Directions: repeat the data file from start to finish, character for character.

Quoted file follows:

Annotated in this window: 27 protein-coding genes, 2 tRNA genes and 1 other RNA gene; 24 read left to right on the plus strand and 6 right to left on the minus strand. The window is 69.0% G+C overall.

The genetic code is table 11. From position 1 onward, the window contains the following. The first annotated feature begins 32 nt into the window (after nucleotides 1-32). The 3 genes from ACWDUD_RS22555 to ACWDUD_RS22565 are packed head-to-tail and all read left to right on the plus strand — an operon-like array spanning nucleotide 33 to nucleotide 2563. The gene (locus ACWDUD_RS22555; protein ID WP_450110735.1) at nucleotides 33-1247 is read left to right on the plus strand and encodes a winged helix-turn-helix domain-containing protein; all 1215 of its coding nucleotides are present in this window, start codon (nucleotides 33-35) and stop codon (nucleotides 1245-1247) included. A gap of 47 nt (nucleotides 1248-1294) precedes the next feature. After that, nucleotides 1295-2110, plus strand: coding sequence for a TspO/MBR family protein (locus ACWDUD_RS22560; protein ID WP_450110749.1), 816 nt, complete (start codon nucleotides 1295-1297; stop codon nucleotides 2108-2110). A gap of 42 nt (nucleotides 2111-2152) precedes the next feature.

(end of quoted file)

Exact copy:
Annotated in this window: 27 protein-coding genes, 2 tRNA genes and 1 other RNA gene; 24 read left to right on the plus strand and 6 right to left on the minus strand. The window is 69.0% G+C overall.

The genetic code is table 11. From position 1 onward, the window contains the following. The first annotated feature begins 32 nt into the window (after nucleotides 1-32). The 3 genes from ACWDUD_RS22555 to ACWDUD_RS22565 are packed head-to-tail and all read left to right on the plus strand — an operon-like array spanning nucleotide 33 to nucleotide 2563. The gene (locus ACWDUD_RS22555; protein ID WP_450110735.1) at nucleotides 33-1247 is read left to right on the plus strand and encodes a winged helix-turn-helix domain-containing protein; all 1215 of its coding nucleotides are present in this window, start codon (nucleotides 33-35) and stop codon (nucleotides 1245-1247) included. A gap of 47 nt (nucleotides 1248-1294) precedes the next feature. After that, nucleotides 1295-2110, plus strand: coding sequence for a TspO/MBR family protein (locus ACWDUD_RS22560; protein ID WP_450110749.1), 816 nt, complete (start codon nucleotides 1295-1297; stop codon nucleotides 2108-2110). A gap of 42 nt (nucleotides 2111-2152) precedes the next feature.